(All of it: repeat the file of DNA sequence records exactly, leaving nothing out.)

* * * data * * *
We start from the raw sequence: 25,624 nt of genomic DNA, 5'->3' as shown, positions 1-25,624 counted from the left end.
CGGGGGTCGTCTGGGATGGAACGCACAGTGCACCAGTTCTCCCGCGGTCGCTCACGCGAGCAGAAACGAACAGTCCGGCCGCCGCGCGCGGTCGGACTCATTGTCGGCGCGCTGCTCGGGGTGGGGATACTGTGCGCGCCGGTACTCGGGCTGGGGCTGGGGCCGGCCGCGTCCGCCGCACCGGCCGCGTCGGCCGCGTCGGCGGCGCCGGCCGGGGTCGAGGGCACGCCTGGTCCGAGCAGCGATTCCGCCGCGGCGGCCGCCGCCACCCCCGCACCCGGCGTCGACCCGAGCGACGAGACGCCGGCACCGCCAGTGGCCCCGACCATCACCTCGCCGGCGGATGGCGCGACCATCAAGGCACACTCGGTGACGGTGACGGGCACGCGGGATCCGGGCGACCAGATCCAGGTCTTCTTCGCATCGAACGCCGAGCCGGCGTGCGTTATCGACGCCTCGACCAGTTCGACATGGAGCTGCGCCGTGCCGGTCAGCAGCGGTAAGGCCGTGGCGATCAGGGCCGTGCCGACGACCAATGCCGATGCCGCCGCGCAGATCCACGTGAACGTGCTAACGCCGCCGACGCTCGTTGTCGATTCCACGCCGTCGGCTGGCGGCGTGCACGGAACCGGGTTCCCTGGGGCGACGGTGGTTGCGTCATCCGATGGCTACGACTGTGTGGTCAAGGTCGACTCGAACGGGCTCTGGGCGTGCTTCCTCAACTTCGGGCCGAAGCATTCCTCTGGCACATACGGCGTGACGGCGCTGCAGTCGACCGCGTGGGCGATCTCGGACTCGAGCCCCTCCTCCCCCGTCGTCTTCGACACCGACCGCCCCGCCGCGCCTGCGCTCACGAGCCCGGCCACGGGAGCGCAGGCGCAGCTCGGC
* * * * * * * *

We start from the raw sequence: 25,624 nt of genomic DNA, 5'->3' as shown, positions 1-25,624 counted from the left end.
CGGGGGTCGTCTGGGATGGAACGCACAGTGCACCAGTTCTCCCGCGGTCGCTCACGCGAGCAGAAACGAACAGTCCGGCCGCCGCGCGCGGTCGGACTCATTGTCGGCGCGCTGCTCGGGGTGGGGATACTGTGCGCGCCGGTACTCGGGCTGGGGCTGGGGCCGGCCGCGTCCGCCGCACCGGCCGCGTCGGCCGCGTCGGCGGCGCCGGCCGGGGTCGAGGGCACGCCTGGTCCGAGCAGCGATTCCGCCGCGGCGGCCGCCGCCACCCCCGCACCCGGCGTCGACCCGAGCGACGAGACGCCGGCACCGCCAGTGGCCCCGACCATCACCTCGCCGGCGGATGGCGCGACCATCAAGGCACACTCGGTGACGGTGACGGGCACGCGGGATCCGGGCGACCAGATCCAGGTCTTCTTCGCATCGAACGCCGAGCCGGCGTGCGTTATCGACGCCTCGACCAGTTCGACATGGAGCTGCGCCGTGCCGGTCAGCAGCGGTAAGGCCGTGGCGATCAGGGCCGTGCCGACGACCAATGCCGATGCCGCCGCGCAGATCCACGTGAACGTGCTAACGCCGCCGACGCTCGTTGTCGATTCCACGCCGTCGGCTGGCGGCGTGCACGGAACCGGGTTCCCTGGGGCGACGGTGGTTGCGTCATCCGATGGCTACGACTGTGTGGTCAAGGTCGACTCGAACGGGCTCTGGGCGTGCTTCCTCAACTTCGGGCCGAAGCATTCCTCTGGCACATACGGCGTGACGGCGCTGCAGTCGACCGCGTGGGCGATCTCGGACTCGAGCCCCTCCTCCCCCGTCGTCTTCGACACCGACCGCCCCGCCGCGCCTGCGCTCACGAGCCCGGCCACGGGAGCGCAGGCGCAGCTCGGC